Living like monks won't "save the planet"
One of the charms of the Internet reading of late last week was Harrison Stetler's article in Jacobin, titled "Changing Our Individual Behavior Isn’t Going to Save the Planet." Now, I do not keep track of French politics. But if I were to hazard a guess, I'd say that if Macron is trying to bully the French, each individually, into reducing their "carbon footprtints" to "save the planet," it's going to be happening here soon. So also, for instance, you were able to read late last month of Pete Buttigieg's proposal for a "mileage tax" -- you know, so the further you live from the (affordable) grocery store, the less affordable your residence will be. (This last part will matter in a world where a lot of people can't afford to pay rent.)
The fact that the French proposals don't go very far is not necessarily a big problem for the elites at this moment. Success isn't their purpose. As Stetler points out:
The (proposed climate and resilience) law is remarkable for the breadth and range of its inadequacy. Thanks to the Yellow Vest revolt, it is now a commonplace that averting climate disaster requires a “revolution” in our way of life and that no sphere of human activity can go unchanged. With guidelines and incentives touching on everything from domestic air travel to building renovations and vegetarian meals, this law hints at the range of activities that need to be reorganized, all while seeking to avert and preempt any proactive mobilization of the state.
In other words, the proposed French law aims to cast the government in the role of the "good guys" in the social drama of continuing ineffective action on climate change, while letting said same government off the hook for failing to commit to any sort of revolution that would make a difference, and while letting the corporations off the hook for doing what comes naturally to their bourgeois leadership -- i.e. the pursuit of profits under capitalism. Stetler points out at the very beginning of the piece that the Yellow Vest movement compelled Macron to withdraw proposed increases in the French gas tax, and so the proposed "climate and resilience" law is apparently his response.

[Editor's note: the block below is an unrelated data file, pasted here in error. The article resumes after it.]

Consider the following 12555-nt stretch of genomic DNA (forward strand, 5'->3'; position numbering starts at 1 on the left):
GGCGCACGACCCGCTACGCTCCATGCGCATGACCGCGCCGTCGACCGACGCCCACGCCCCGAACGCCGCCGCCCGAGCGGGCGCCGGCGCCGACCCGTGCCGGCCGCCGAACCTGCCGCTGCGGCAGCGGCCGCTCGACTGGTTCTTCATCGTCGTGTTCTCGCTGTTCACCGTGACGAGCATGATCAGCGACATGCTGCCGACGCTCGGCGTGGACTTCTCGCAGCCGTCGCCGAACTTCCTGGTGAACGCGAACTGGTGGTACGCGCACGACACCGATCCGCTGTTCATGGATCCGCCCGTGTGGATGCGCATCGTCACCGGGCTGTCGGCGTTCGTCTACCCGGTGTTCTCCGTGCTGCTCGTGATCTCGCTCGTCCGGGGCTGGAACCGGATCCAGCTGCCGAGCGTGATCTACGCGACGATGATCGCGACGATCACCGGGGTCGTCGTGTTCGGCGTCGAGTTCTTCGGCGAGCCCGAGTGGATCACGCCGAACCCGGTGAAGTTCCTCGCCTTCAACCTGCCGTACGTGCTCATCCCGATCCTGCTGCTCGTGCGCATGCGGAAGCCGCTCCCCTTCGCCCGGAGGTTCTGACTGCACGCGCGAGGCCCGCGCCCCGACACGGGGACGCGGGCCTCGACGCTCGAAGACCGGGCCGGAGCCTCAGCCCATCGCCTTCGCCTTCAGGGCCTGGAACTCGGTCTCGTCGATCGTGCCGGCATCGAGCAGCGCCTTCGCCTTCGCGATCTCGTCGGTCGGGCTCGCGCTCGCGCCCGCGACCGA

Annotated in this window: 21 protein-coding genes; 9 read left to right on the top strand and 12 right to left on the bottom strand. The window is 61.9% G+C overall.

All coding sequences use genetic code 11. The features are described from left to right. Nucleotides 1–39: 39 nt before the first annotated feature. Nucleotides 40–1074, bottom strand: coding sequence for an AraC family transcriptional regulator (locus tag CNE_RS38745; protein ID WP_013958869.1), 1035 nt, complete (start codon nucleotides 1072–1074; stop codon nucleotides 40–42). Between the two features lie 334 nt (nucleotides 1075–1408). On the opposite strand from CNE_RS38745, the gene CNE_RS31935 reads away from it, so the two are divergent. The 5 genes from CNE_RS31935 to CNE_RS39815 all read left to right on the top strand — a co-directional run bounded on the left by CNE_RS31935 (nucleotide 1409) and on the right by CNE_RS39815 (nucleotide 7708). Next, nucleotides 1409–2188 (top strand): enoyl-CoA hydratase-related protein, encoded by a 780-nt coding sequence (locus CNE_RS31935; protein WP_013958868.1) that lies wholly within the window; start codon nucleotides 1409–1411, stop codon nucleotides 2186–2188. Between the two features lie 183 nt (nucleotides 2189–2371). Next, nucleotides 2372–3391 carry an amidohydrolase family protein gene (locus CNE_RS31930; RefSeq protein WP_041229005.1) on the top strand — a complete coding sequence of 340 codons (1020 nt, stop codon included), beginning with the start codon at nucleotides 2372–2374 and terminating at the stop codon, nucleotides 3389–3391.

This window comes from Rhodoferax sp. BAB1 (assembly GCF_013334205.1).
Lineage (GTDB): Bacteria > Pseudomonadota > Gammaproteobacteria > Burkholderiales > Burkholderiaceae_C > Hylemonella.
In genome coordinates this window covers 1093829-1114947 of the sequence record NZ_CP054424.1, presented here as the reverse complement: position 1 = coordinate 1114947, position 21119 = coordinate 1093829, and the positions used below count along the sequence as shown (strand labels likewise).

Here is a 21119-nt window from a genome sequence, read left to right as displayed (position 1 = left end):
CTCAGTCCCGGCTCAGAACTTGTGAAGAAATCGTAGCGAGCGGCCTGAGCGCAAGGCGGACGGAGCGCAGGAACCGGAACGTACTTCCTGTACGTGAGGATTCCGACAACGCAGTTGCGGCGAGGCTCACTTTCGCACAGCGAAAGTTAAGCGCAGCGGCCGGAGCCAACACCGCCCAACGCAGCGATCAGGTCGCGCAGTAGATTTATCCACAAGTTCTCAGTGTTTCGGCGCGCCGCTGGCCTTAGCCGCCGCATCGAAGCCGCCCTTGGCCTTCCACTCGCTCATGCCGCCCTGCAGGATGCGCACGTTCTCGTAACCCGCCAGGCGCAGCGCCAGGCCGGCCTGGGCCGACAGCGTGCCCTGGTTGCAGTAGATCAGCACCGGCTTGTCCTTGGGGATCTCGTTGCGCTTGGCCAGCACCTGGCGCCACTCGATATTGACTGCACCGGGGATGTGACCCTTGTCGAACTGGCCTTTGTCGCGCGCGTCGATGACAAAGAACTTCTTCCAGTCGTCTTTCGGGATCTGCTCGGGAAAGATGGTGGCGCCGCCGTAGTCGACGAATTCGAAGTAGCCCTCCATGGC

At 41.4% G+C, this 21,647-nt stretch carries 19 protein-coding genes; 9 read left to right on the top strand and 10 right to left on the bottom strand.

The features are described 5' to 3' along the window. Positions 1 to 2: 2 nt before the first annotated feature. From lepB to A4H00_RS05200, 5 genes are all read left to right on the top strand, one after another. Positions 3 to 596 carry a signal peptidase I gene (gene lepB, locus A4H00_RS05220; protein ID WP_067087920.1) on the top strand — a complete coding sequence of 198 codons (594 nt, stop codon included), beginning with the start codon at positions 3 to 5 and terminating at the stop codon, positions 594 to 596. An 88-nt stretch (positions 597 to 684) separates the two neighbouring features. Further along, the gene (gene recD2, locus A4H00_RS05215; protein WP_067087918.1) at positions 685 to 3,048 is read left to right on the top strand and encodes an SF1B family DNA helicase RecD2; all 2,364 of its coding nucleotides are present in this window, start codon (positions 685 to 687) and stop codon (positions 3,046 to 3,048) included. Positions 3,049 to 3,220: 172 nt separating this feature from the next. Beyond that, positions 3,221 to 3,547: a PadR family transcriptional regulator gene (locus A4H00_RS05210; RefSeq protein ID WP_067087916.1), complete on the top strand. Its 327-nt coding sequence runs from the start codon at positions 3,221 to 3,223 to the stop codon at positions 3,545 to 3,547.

We can, moreover, generalize further, past the French example, to predict that what we shall see in the future will be attempts to cast the Almighty Individual Consumer as the savior of the climate and, conversely, as the culprit for why climate change mitigation "efforts" didn't work. Leading the charge will be the people who continually tell us: "we can't wait for a revolution to happen because there isn't much time, so for now we will have to pursue green capitalism, emissions reduction targets, the Paris Agreement, and so on." Revolutions, however, do not happen because people wait for them. Revolutions happen because, as a first and necessary step, people advocate them, and prepare them through what Antonio Gramsci called the "war of position."
One aspect of this "war of position," moreover, will have to be that we should unceasingly oppose class warfare disguised as environmental legislation. This opposition should include an opposition to campaigns designed to persuade Americans who are generally broke or indebted that they should live even more poorly than they currently do because climate change or something.
By the same token we should resist all efforts to persuade us to endorse measures that will 1) be ineffective in mitigating climate change and 2) position us on the wrong side of the class divide, "because climate change is URGENT." There is no problem too urgent for us to note that a wrong, counterproductive "solution" is in fact wrong and counterproductive.